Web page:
The following topics are covered in this document:
Changes to the Red Hat Enterprise Linux installation program (Anaconda)
Changes to drivers and hardware support
Changes to packages
The following section includes information specific to installation of Red Hat Enterprise Linux and the Anaconda installation program.
In order to upgrade an already-installed Red Hat Enterprise Linux 4 system to Update 1, you must use Red Hat Network to update those packages that have changed.
You may use Anaconda to perform a fresh installation of Red Hat Enterprise Linux 4 Update 1 or to perform an upgrade from the latest updated version of Red Hat Enterprise Linux 3 to Red Hat Enterprise Linux 4.
If you are copying the contents of the Red Hat Enterprise Linux 4 Update 1 CD-ROMs (in preparation for a network-based installation, for example) be sure you copy the CD-ROMs for the operating system only. Do not copy the Extras CD-ROM, or any of the layered product CD-ROMs, as this will overwrite files necessary for Anaconda's proper operation.
These CD-ROMs must be installed after Red Hat Enterprise Linux has been installed.
This section contains general information not specific to any other section of this document.
The openssh-3.9p1 package included in Red Hat Enterprise Linux 4 introduced two different modes of X11 forwarding: trusted and untrusted. In the default Red Hat Enterprise Linux 4 configuration, passing the -X flag to /usr/bin/ssh (or using the "ForwardX11 on" configuration option) enables untrusted X11 forwarding. This mode restricts the X11 protocol to prevent a malicious application using a forwarded SSH connection from compromising the security of the local X11 server (for example, by performing keystroke monitoring); but few X11 applications are usable in this mode.
In Red Hat Enterprise Linux 4 Update 1, the default configuration of the openssh client has been changed such that passing the -X flag enables trusted X11 forwarding. The trusted forwarding mode allows all X applications to work correctly when forwarded over an SSH connection; but, as with previous releases of Red Hat Enterprise Linux, it should only be used when invoking trusted applications.
X11 forwarding is disabled by default in Red Hat Enterprise Linux 4, which differs from previous Red Hat Enterprise Linux releases such that attempting to run a malicious X11 application over an ssh connection cannot compromise the local X11 server. You should only use X11 forwarding when connecting to trusted servers.
Red Hat Enterprise Linux 4 Update 1 now includes the diskdump facility,which can serve as an alternative to (or be used in conjunction with) the Red Hat netdump facility.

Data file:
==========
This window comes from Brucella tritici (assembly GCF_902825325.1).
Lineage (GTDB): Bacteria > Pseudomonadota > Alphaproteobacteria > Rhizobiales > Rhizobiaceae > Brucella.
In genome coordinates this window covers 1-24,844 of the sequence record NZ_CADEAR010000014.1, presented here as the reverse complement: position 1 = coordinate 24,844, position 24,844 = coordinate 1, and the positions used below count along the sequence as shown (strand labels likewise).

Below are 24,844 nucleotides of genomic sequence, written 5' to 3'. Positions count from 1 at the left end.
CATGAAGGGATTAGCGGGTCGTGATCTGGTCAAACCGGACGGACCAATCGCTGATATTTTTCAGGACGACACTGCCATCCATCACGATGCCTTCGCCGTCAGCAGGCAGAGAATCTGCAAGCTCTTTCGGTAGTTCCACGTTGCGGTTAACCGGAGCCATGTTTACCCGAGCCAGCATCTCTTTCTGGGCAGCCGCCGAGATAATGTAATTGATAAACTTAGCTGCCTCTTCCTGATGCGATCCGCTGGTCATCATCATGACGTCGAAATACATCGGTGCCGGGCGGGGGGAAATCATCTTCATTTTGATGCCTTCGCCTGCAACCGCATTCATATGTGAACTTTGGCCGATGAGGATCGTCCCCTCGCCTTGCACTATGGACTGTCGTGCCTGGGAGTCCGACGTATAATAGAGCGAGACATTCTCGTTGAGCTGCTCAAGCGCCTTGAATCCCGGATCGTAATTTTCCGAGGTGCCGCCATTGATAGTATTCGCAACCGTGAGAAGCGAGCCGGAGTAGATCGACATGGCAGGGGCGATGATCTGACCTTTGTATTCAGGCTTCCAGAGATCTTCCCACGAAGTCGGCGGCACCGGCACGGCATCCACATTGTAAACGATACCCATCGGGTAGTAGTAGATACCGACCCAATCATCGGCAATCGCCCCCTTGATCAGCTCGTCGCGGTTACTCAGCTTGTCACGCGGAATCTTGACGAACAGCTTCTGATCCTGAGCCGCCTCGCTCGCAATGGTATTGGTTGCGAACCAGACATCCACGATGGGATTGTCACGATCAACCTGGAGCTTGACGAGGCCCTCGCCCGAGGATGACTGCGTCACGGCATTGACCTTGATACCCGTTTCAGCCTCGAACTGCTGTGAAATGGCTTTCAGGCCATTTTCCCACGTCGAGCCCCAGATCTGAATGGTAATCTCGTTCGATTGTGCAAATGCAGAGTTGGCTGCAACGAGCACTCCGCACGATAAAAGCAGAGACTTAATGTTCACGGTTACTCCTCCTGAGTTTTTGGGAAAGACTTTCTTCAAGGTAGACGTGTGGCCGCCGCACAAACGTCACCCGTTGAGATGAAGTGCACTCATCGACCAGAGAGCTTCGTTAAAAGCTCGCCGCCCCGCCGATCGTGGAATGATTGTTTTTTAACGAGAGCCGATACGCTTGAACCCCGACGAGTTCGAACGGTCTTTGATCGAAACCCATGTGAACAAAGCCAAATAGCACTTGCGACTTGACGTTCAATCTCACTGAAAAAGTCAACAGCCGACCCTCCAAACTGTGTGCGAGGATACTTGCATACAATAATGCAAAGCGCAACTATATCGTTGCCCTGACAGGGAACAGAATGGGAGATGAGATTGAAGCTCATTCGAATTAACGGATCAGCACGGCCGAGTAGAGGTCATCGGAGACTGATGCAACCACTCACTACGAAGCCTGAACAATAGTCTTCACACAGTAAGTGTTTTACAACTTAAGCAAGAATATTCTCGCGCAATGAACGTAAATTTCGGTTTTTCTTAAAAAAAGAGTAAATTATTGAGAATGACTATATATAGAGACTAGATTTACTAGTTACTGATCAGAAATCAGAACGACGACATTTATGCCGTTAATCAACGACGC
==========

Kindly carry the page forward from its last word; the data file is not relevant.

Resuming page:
The diskdump facility for i386 systems currently support the aic7xxx, aic79xx, mpt fusion, megaraid, ata_piix, and sata_promise devices. On ia64 systems, the aic7xxx, aic79xx, mpt fusion, and sata_promise devices are supported. On AMD64 and Intel® EM64T systems, the aic7xxx, aic79xx, mpt fusion, megaraid, sata_promise, and ata_piix devices are supported. Finally, on PPC64 systems, the ipr and sym53c8xx_2 devices are supported.
The megaraid and SATA devices are newly supported in Red Hat Enterprise Linux 4 Update 1.
Usage of the diskdump facility requires a dedicated disk device or disk partitions that are large enough to contain all physical system memory. In the event of a system crash, memory will be written to the configured disk location. Upon subsequent reboot, the data will be copied from the configured disk location and formatted into a vmcore file, identical in functionality to that created by the netdump facility, and stored in the unique subdirectory /var/crash/. The vmcore file may be analyzed using the crash(8) utility.
The diskdump facility may fail to write a dump file if cluster mode is enabled on megaraid adapters. You can disable cluster mode on megaraid adapters using the device's WebBIOS utility. Consult your manufacturer documentation for more information on using WebBIOS.
The kernel modules required for the diskdump facility are automatically included in the Red Hat Enterprise Linux 4 kernel. The associated user-space diskdump package is named diskdumputils-1.0.1-5, and like netdump, is installed by default.
The appropriate disk location must first be configured and then preformatted for use. After formatting, the diskdump facility may be turned on with chkconfig(8), and then the service must be started. Detailed documentation concerning configuration and user tasks is included with the diskdumputils at the following:
Further information can be found in the diskdumpfmt(8), diskdumpctl(8), and savecore(8) man pages.
This section contains notes relating to the Red Hat Enterprise Linux 4 Update 1 kernel.
An issue that causes USB mice to stop responding after a few hours of use has been discovered on certain systems. A BIOS setting that enables USB emulation causes 2.6 kernel mouse driving to freeze, which necessitates either changing to a virtual console using Ctrl-Alt-Fx then switching back to the graphical desktop or unplugging and re-plugging the mouse in order to regain functionality.
To prevent the freezing of USB mice, it is recommended to disable USB Emulation support (also called USB Legacy Support) in the system's BIOS. Refer to your system manufacturer documentation for more information about finding and disabling this BIOS setting.
This update includes bug fixes for a number of drivers. The more significant driver updates are listed below. In some cases, the original driver has been preserved under a different name, and is available as a non-default alternative for organizations that wish to migrate their driver configuration to the latest versions at a later time.
The migration to the latest drivers should be completed before the next Red Hat Enterprise Linux update is applied, because in most cases only one older-revision driver will be preserved for each update.
The following device drivers are updated in Red Hat Enterprise Linux 4 Update 1:
Emulex LightPulse Fibre Channel HBA (lpfc driver)
LSI Logic MegaRAID Controller family (megaraid_mbox driver)